Avandish: Hi Polly, There have been studies of Clostridium difficile in the elderly in which bifidobacteria taken at doses of about 20 billion or more kept this bacteria in check. It even was effective in patients that no other treatment had helped. I have also read that L. acidophilus has some of the same potential against this particular strain. It is hard to tell up from down these days.

Mary G: Polly, Dr. Cranton suggests that it is not advisable to take antibiotics and antifungals simultaneously because doing so could promote the growth of resistant fungal organisms against which no therapy would be effective. He suggests that if antibiotic therapy is necessary, it is advisable to subsequently resume the anti-yeast program for a month or more, but only after antibiotics are discontinued. I wonder if this also applies to herbals which are both antibiotic and antifungal (like grapefruit seed extract and garlic)? Doc Darren suggests that this might also be a problem.

Sally: Dr. Rogers recommends discontinuing antifungals if it is necessary to take an antibiotic. She believes the combination can foster the growth of Candida tropicalis. Probiotics should be continued throughout.

MM: Also, don’t ignore the fact that the script antifungal drugs have ANTIBIOTIC properties. This is cited in my Merck Manual; they also say that because of cost, few choose to use antifungals for their antibiotic properties. Maybe the yeasts are NOT keeping the Clostridium at bay, but instead, the antifungals kill off enough GOOD flora to allow the Clostridium to take over.

Polly: Good point. It certainly seems to be a constant battleground for supremacy in the intestines. Perhaps we really need to be looking into probiotics more. By the way, N-acetyl-cysteine (NAC), helps protect one from the Clostridium toxins. [10] However, if you are mercury poisoned, or if you are hypothyroid, you must be particularly careful with how much NAC that you use. If you are hyperthyroid, you should be watchful too.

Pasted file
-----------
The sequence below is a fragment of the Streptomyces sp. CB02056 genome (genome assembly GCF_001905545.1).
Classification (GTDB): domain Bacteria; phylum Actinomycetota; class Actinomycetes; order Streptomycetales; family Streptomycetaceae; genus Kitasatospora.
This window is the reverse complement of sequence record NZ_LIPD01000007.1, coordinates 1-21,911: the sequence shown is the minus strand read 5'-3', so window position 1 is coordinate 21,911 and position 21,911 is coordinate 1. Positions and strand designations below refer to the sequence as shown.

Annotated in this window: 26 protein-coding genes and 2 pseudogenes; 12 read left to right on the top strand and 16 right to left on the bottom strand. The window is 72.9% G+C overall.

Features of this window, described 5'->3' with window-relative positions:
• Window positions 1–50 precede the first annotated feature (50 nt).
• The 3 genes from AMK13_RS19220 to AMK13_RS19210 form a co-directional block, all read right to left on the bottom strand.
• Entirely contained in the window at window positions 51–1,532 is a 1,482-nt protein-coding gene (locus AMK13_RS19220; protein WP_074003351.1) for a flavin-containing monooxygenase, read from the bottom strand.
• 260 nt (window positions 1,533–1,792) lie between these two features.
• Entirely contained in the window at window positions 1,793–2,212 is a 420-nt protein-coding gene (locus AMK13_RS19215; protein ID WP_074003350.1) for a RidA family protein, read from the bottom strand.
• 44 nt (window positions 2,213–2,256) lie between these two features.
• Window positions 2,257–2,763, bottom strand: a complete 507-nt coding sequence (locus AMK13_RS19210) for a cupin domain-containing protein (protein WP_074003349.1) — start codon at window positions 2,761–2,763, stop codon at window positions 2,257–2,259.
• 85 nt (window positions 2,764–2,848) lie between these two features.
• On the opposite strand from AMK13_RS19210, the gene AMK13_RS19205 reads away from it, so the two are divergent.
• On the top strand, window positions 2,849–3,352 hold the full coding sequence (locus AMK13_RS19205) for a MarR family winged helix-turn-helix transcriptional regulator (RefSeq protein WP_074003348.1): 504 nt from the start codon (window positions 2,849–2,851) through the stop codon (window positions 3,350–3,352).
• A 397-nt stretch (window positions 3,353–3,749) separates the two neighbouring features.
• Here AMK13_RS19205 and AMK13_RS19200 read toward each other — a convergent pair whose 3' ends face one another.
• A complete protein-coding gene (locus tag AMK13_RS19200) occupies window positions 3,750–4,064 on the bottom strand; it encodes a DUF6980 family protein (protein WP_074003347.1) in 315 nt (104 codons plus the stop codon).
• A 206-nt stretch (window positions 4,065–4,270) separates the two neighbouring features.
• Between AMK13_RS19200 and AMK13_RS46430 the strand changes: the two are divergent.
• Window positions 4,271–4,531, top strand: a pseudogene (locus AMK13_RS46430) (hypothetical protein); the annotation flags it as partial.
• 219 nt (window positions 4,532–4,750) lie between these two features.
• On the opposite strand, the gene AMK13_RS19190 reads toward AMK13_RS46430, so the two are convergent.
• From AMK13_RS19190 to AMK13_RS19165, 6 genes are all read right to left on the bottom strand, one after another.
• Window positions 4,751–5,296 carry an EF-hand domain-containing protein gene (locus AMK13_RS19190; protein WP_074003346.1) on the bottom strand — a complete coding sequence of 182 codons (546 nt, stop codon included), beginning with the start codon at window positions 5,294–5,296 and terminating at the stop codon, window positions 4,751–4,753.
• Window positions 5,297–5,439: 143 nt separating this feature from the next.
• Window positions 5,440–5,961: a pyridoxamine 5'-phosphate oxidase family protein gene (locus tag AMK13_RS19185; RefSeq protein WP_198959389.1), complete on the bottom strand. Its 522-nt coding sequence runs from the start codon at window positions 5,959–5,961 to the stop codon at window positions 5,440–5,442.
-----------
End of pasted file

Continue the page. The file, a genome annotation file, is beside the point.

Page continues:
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5. Nutribiotics/Citricidel, “Grapefruit Extract Stops Bacteria, Fungi, Candida Yeast, Parasites, and More” http://nutriteam.com/gse.htm#thrush The manufacturer’s website is http://www.nutribiotic.com

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7. Patrick J.D. Bouic, PhD and Johan H. Lamprecht, MD, “ Plant Sterols and Sterolins: A Review of Their Immune-Modulating Properties,” Altern Med Rev 1999;4(3):170-177

8. Deborah L. MacLatchy and S.A. Ghannudi and others, “Adverse Effects of Phytoestrogens III. The Effect of Beta-sitosterol on the Ovarian Structures of Immature Rabbits,” The Libyan Journal of Science Vol. 9a (1979), pgs. 1-12. And Glen J. Van Der Kraak, “The Phytoestrogen Beta-Sitosterol Alters the Reproductive Endocrine Status of Goldfish,” Toxicology and Applied Pharmacology Vol. 134 (1995), pgs. 305-312 (see this article http://db.rtk.net/E11783T815)

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10. Ehrich, M., “Biochemical and Pathological effects of Clostridium difficile toxins in mice,” Toxicon., 20(6):983-989,1982, as mentioned in Eric Braverman’s book on amino acids.

©2002 by Polly Hattemer, also known as Pauline Hattemer